I've been there twice this year. Once with Geraldine, then again with my beloved fiancee (that's Geraldine, not Hymie Pockle) and one of Hollywood's greatest cinematographers, Richard Kline, who lit five of my movies. Everyone I've taken raved about it.

It's also an extremely beautiful 1850 house with sloping lawns and flowerbeds that lead down to weeping willows and the Thames. It's a small hotel as well as a superb restaurant. Aylesbury ducks roast on an open-fire spit as you enter. I always have that. You get a whole, crisp-skinned duck carved at a side table. Not some ridiculous nouvelle cuisine strips of semi-raw duck, which are now in vogue among those with supposed taste.

I had fantastic fried scampi from the Orkney Isles. They come down alive in chilled packs. The vegetables were marvellous. To finish, I scoffed miraculous bread-and-butter pudding with custard. This is old-style good-quality food, very 1950s. The decade that produced the best fare this country's ever offered. Much better than the over-chic, plate-decorated, chemically "enhanced", messed-about rubbish served today.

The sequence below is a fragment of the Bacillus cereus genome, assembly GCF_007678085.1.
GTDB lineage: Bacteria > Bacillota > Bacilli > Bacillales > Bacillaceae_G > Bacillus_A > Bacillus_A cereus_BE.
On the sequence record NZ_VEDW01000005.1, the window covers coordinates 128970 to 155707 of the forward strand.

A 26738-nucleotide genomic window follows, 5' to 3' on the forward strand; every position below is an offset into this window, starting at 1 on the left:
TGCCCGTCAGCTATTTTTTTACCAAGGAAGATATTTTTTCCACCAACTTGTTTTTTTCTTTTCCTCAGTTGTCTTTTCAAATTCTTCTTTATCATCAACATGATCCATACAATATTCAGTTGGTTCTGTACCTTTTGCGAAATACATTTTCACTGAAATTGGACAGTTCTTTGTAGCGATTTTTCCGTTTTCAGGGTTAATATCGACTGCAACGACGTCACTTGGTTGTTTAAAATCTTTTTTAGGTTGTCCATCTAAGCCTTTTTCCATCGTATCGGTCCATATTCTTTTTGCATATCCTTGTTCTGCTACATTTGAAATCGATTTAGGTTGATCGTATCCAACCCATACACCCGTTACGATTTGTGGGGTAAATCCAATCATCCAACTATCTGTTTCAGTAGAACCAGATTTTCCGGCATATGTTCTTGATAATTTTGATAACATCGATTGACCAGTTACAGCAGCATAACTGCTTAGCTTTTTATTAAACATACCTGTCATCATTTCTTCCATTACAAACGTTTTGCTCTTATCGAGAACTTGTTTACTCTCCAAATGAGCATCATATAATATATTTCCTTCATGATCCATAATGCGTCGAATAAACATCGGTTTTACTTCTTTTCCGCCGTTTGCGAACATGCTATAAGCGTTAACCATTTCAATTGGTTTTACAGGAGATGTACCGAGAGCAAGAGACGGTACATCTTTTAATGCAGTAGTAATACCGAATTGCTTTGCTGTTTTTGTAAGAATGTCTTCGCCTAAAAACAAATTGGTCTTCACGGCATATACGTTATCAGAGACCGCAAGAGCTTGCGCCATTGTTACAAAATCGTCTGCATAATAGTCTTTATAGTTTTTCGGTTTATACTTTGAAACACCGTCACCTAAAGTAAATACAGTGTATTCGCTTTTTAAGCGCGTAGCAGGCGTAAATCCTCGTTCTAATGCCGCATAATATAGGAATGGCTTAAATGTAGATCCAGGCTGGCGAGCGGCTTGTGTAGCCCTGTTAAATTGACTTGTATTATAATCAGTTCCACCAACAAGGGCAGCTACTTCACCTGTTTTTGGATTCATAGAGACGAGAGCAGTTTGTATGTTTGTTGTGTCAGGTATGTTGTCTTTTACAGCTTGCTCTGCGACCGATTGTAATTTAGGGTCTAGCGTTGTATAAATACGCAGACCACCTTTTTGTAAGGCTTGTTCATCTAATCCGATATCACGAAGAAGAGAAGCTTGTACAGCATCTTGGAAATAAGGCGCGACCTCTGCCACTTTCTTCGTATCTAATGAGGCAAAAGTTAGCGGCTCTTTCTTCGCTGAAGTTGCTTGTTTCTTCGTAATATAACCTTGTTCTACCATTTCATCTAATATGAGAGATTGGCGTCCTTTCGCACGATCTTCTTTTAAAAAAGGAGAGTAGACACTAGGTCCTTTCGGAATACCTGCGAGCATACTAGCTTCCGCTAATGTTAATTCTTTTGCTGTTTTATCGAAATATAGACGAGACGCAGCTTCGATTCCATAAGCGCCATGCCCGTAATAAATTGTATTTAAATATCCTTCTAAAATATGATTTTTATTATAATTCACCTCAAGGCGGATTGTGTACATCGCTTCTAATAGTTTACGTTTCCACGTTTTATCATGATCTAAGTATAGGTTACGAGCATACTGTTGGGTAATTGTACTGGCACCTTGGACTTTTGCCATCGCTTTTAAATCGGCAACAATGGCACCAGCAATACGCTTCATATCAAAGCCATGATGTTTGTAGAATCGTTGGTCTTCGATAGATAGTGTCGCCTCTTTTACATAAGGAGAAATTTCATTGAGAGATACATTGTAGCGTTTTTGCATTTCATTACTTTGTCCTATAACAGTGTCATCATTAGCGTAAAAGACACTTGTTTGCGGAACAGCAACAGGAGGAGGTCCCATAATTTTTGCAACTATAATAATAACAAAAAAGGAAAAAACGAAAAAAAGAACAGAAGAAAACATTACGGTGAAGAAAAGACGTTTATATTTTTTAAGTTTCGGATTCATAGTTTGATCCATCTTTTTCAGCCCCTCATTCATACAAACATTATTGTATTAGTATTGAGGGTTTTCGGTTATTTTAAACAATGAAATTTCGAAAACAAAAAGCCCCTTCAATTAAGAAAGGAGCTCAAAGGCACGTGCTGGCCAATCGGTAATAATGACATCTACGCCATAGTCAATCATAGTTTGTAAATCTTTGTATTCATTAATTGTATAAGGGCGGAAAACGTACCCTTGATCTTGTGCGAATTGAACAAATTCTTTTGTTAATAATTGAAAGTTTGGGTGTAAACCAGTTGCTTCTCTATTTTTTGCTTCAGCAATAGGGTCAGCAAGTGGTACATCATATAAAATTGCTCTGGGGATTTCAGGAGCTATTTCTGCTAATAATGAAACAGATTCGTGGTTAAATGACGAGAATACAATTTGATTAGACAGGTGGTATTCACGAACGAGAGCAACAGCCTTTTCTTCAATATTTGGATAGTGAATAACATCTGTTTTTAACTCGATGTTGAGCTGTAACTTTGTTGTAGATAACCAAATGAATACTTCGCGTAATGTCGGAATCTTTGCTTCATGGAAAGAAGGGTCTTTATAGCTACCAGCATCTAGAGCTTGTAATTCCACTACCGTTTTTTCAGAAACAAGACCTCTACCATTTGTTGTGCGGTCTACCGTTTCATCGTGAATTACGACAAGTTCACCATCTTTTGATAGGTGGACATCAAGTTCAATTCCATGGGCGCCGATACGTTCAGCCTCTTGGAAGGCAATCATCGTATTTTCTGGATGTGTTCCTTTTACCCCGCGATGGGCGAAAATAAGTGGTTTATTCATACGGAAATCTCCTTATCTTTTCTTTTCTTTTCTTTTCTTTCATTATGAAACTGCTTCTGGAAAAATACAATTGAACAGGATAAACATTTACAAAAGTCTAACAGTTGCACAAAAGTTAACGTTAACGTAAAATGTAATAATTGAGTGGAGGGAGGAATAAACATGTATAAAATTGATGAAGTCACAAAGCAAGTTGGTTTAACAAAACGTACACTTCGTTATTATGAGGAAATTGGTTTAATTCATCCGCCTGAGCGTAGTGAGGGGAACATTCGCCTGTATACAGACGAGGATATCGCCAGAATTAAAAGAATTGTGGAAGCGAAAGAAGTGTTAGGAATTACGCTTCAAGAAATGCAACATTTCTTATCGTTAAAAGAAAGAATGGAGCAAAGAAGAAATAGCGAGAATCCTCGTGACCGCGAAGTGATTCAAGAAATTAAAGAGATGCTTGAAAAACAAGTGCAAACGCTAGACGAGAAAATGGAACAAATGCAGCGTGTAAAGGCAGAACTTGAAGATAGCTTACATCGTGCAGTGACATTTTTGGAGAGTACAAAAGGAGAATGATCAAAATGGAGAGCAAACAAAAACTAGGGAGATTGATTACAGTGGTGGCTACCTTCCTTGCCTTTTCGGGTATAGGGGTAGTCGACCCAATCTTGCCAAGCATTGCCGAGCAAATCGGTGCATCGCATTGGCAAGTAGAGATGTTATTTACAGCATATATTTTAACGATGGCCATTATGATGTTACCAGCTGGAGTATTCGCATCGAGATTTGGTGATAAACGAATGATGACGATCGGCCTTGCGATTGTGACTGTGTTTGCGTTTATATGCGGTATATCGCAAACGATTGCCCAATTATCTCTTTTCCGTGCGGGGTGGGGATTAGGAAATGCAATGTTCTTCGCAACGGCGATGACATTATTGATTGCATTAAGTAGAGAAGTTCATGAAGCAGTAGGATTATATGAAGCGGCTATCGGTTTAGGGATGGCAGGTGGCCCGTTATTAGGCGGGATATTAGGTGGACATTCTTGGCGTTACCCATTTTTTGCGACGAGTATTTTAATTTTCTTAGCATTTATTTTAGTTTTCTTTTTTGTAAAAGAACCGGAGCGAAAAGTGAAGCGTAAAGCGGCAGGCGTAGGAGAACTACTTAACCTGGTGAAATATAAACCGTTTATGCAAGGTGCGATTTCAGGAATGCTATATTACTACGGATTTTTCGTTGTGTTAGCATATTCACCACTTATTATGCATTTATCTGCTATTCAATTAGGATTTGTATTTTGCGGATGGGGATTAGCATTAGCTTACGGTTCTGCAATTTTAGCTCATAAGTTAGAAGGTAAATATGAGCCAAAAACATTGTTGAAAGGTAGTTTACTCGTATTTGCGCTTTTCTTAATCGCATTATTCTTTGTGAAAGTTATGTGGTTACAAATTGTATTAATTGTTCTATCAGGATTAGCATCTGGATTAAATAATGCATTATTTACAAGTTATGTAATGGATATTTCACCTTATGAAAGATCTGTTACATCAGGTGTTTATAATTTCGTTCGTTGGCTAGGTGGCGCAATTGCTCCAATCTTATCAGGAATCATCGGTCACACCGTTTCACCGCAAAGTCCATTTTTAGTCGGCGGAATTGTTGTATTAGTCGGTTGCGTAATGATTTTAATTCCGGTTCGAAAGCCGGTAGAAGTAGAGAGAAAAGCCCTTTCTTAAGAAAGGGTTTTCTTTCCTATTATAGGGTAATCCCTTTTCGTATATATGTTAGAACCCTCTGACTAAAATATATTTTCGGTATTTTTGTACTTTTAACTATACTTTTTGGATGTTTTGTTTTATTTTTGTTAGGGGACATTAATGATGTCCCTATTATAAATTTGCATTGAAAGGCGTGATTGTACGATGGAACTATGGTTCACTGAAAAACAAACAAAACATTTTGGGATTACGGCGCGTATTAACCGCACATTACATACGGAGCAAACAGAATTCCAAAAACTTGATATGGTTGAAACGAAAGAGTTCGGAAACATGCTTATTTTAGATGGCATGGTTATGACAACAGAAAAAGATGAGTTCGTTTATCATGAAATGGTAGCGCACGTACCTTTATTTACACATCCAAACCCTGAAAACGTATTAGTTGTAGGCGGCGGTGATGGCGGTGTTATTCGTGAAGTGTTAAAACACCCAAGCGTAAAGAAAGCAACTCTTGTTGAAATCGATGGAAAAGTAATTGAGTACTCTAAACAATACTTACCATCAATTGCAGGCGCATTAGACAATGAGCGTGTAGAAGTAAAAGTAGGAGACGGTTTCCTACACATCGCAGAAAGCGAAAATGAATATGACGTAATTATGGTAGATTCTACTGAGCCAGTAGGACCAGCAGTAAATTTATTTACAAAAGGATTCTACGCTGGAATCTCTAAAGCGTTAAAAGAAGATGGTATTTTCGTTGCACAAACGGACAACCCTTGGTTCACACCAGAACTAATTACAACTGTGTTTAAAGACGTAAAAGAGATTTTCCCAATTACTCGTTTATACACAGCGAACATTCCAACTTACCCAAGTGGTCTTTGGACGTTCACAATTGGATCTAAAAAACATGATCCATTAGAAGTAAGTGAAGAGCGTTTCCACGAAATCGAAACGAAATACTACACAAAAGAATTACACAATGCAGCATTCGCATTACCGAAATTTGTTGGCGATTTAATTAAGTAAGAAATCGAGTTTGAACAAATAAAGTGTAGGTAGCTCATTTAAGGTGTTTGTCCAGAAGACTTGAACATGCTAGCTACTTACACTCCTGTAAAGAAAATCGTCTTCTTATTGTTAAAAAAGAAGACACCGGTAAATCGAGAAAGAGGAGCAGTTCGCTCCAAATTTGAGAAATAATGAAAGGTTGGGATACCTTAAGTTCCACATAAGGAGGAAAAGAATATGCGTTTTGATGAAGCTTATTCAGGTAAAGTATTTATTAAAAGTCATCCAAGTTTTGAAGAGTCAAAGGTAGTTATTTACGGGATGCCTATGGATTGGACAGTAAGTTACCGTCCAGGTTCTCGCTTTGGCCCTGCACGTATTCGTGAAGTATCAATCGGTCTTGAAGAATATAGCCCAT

The Emmanuel family are superb hosts. The service, led by the restaurant manager, Manuel Gonzales, is immaculate, quiet, professional. There's no bevy of East European girls who speak no known language and run rampant throughout London's restaurants.

Sonning village is picturesque. The French Horn setting is idyllic. The ambience a delight. The food fantastic.